, Volume 6, Issue 3, pp 404–413 | Cite as

Ectoparasite Infestations of Hedgehogs (Erinaceus europaeus) are Associated with Small-Scale Landscape Structures in an Urban–Suburban Environment

  • Sven Thamm
  • Elisabeth K. V. Kalko
  • Konstans WellsEmail author
Original Contribution


Animals that exploit heterogeneous and patchy environments encounter different local habitat conditions that influence their interaction with the environment, such as the acquisition of parasites. How and at which scales interaction processes between parasites, hosts, and the environment are realized remains largely unknown. We examined the infestation patterns of 56 hedgehogs (Erinaceus europaeus) with fleas and ticks at a small spatial scale within a 12 km2 area along a suburban–urban gradient in southwestern Germany. The structure and type of habitats surrounding hedgehog capture locations were estimated from digital land cover data within radii of 20, 50, and 100 m. These were assumed to match the ranging area and underlying heterogeneous landscape matrix in which host–parasite interactions take place. Landscape-based models suggested that flea burdens significantly decreased with the diversity and heterogeneity of land cover, as well as with the areal coverage of roads within radii of 50 and 100 m. Overall tick infestation levels were mostly explained by the number of arable patches and the areal coverage of roads within radii of 50 and 100 m, as well as date of capture. Examination of the semivariance in model residuals revealed no evident spatial structure in any of the models with flea or tick infestation patterns as response variables. Our results, which are based on a sampling scheme within a relatively small spatio-temporal window, suggest that heterogeneous landscape matrices affect parasitization rates of animals in urban environments, with clear differences at the individual level.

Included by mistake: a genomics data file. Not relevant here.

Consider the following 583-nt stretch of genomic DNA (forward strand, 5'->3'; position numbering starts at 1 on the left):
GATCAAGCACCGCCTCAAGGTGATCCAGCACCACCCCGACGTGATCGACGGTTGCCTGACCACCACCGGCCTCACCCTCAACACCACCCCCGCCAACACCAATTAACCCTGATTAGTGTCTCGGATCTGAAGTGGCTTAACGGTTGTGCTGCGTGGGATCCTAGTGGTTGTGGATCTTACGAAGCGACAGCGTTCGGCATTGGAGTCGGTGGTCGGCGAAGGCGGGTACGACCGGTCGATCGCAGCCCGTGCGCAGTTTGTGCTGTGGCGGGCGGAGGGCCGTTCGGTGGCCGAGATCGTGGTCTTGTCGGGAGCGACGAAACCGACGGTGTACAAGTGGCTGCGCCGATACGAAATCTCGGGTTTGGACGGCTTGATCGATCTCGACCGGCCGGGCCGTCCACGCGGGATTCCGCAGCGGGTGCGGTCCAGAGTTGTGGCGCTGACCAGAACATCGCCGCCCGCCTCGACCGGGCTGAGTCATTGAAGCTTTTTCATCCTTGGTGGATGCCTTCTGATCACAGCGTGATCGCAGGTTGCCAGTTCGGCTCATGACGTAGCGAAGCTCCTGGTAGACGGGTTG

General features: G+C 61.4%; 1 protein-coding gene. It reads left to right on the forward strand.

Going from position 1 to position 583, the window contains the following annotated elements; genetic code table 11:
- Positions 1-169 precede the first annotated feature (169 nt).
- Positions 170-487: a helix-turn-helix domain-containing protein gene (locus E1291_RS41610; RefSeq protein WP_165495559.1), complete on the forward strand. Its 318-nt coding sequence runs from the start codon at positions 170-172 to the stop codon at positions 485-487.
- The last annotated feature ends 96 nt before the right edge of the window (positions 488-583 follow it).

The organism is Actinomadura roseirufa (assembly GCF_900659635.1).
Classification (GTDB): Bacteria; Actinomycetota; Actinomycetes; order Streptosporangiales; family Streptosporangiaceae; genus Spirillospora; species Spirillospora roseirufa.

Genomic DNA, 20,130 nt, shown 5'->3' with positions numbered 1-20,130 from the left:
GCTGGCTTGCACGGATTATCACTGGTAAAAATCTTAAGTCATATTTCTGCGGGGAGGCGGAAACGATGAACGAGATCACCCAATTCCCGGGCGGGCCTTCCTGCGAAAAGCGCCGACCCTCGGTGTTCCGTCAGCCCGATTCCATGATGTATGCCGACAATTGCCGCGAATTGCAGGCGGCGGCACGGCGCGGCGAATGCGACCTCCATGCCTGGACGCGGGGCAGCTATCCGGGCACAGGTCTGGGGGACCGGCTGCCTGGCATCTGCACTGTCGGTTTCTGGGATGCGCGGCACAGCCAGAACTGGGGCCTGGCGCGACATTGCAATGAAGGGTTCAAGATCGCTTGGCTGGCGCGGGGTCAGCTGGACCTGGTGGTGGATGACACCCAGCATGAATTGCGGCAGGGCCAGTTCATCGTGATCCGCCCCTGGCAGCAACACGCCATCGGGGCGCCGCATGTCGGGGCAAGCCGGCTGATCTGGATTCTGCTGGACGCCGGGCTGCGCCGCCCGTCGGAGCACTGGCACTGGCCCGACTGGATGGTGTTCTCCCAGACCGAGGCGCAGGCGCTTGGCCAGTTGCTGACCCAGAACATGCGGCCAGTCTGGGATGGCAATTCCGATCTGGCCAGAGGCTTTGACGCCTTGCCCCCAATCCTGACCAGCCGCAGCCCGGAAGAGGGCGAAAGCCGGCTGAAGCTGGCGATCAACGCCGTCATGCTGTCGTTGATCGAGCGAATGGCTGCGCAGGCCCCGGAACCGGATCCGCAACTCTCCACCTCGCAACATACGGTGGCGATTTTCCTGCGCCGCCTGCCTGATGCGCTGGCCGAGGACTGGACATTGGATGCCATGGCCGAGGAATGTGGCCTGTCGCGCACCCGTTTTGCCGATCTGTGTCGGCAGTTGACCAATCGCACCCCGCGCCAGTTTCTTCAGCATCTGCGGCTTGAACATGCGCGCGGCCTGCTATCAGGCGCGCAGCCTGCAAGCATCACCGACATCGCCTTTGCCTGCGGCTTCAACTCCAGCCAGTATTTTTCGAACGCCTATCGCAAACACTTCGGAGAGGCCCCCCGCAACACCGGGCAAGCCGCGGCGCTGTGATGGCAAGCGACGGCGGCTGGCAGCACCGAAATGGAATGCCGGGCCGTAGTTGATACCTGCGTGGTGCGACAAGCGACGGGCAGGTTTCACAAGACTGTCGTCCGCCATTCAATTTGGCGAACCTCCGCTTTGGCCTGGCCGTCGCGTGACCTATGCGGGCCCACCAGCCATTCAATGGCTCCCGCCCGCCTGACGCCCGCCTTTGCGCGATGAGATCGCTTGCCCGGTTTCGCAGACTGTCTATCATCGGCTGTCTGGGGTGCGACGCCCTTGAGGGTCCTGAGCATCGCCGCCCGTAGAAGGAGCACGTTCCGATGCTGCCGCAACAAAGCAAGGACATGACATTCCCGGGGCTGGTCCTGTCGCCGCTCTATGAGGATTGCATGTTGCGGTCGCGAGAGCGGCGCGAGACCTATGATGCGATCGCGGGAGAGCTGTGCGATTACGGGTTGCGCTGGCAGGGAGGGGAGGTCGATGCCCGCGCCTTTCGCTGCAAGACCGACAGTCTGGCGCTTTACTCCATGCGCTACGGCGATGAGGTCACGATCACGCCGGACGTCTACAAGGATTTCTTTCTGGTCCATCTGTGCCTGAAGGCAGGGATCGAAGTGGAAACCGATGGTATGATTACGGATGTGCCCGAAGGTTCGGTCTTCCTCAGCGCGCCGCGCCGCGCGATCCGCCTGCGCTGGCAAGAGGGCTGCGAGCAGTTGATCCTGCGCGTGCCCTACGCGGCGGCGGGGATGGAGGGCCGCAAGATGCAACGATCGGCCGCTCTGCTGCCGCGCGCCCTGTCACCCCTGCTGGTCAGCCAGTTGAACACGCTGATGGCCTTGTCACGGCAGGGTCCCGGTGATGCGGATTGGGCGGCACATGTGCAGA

Landscape structure Ixodes Host–parasite interaction Macroparasite epidemics Matrix heterogeneity Spatial epidemiology Urbanization 



We thank the state agency “Regierungspräsidium Tübingen” for a research permit and for approving the study. We are further indebted to AEG ID, Germany, for providing transponders free of charge. We thank all reviewers and Christoph F.J. Meyer for comments that have improved this article.


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Copyright information

© International Association for Ecology and Health 2010

Authors and Affiliations

  • Sven Thamm
    • 1
  • Elisabeth K. V. Kalko
    • 1
    • 2
  • Konstans Wells
    • 1
    Email author
  1. 1.Institute of Experimental EcologyUniversity of UlmUlmGermany
  2. 2.Smithsonian Tropical Research InstituteBalboaPanama

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